Sanmartino’s Veiled Christ is one of the greatest sculptures of all time. Since the eighteenth century, travelers of all levels of distinction have come to contemplate this artistic miracle and the oft praised finesse of its veil. Legend has it that famed Venetian sculptor, Antonio Canova, once said he would have given ten years of his life to have been the sculptor.

“Sculptures of the Night Watch” by Alexander Taraynov (Rembrandtplein, Amsterdam)

Night WatchAlthough Amsterdam’s Rijksmuseum houses Rembrandt’s famous painting, The Night Watch,  Russian artist Alexander Taratynov created a bronze-cast representation of the painting as part of the celebration of the artist’s 400th birthday in 2006. In 2009 the sculptures traveled to New York City and Russia to be displayed before returning to the redesigned Amsterdam square where they serve today as a magnet for visitors.

“Salt Celler” by Cellini (Kunsthistorisches Musieum, Vienna)
Salt CellarCellini’s Salt Cellar table sculpture is crafted from ivory, gold, and vitreous enamel and was completed in 1543 for Francis I of France. The piece depicts Neptune and Ceres – symbolizing their unity in producing salt, mined from the earth. It is sometimes referred to as the “Mona Lisa of Sculpture” due to its famous theft in 2003. It was recovered three years later.

Traveler profile: A Family’s First Vacation with VBT

Sail Boat

A few weeks ago our President, Gregg Marston, received a wonderful voicemail from Dr. Warren G, who had recently returned from our Tuscany by the Sea vacation, about the amazing time he had on his first trip to Italy. We had a chance to catch up with Warren to hear more about his first VBT experience and his first trip to Europe since he spent a week in Paris in the 1980’s.

hay fields

Warren first learned of VBT while on a vacation to Acadia National Park where he noticed a tour of VBTers cruising Coast Housearound the famed Maine island park and thought to himself “what a great way to see the sights and fully experience the surroundings”.  So he looked up VBT, did some research on our pricing and all the places he could travel with us, and booked his first vacation.  With Warren’s eldest son preparing for his freshman year of college, the summer of 2013 presented itself to be a perfect time for the whole family to join in a new adventure together. So with his wife, three boys and 69 year old mother-in-law in tow, the family set out for the coast of Tuscany.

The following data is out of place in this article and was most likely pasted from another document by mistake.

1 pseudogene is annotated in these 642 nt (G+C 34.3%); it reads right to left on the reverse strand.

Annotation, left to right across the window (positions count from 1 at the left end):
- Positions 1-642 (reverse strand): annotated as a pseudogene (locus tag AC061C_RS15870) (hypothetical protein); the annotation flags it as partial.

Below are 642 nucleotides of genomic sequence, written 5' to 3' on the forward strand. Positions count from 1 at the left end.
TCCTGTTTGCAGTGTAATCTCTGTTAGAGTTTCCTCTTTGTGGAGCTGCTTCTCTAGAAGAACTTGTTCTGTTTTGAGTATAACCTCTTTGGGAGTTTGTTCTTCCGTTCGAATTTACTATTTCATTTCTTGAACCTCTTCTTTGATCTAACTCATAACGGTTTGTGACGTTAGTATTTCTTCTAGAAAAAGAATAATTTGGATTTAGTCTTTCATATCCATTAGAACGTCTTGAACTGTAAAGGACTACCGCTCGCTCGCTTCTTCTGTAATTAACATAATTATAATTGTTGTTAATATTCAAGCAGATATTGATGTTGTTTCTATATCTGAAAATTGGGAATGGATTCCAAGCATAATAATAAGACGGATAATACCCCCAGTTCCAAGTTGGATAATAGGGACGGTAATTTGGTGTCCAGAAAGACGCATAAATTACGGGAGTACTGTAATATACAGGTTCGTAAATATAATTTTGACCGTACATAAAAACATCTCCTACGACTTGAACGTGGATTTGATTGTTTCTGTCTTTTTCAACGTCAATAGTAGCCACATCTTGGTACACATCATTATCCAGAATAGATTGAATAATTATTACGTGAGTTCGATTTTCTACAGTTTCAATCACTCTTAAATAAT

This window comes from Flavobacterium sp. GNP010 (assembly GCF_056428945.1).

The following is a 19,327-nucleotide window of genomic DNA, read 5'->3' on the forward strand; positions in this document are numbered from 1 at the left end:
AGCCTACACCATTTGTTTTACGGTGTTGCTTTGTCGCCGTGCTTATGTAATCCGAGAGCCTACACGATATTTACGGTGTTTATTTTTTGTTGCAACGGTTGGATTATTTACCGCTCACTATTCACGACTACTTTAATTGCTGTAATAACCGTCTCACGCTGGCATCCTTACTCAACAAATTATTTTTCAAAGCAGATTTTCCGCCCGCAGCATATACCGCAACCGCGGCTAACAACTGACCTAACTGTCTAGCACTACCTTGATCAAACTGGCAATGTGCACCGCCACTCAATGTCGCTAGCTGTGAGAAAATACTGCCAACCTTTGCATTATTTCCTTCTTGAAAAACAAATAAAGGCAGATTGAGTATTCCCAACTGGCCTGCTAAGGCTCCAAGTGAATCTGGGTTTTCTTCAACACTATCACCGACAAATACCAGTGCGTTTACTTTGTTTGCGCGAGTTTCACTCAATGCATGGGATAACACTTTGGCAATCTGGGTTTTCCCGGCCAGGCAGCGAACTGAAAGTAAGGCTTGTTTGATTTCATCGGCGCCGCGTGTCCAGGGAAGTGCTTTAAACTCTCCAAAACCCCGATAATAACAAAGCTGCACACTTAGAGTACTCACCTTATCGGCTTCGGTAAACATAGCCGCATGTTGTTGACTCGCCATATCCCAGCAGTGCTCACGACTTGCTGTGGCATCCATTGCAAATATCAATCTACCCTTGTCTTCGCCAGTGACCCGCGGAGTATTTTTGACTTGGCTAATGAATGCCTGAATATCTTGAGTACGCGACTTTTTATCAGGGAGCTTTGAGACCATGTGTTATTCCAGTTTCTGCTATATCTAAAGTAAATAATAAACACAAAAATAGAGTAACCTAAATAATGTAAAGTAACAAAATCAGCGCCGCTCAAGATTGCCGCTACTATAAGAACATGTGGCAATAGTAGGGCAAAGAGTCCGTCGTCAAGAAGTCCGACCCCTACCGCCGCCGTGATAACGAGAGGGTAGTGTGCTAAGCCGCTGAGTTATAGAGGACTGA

Family

Warren told us that the food and sights of the region were so amazing that “3 days into the trip I was like ‘alright, where are we going next year’? It was just so great.”  But what really made the trip so memorable for Warren and his family was Bike Route FlowersVBT Trip Leaders Marcello and Angelo, “those two guys in particular were just fantastic. We were with another couple who had been on many VBT trips and they said they had never had guides as good as those two guys.” He added, “Every morning they would teach us local expressions and some of Italy’s most used hand gestures which made interacting with the locals so much easier.”  Warren even mentioned that after every lunch break and pit stop, when the family returned to their bicycles, “all the water bottles on the bikes were refilled with fresh water and even included fresh lemon slices in the bottles.”  He went on to mentionSunflower Field with son that it was the “little things” that VBT does that he was so impressed by, such as detailed trip planning and all the small transfers that he didn’t really think about logistically before going on the trip.

After returning home to New Hampshire, and while browsing the 700+ photos he took, Sunny MeadowWarren says he’s already begun thinking about his next vacation with VBT.  At the moment he is leaning towards The Czech Republic, Germany & Austria bicycling vacation but is also contemplating a return to Italy because of the amazing experience the family had there, a sentiment echoed by Warren’s initial message to Gregg – “Thank you VBT for making my first trip to Italy so unbelievable…you have a superior product, I just loved it.”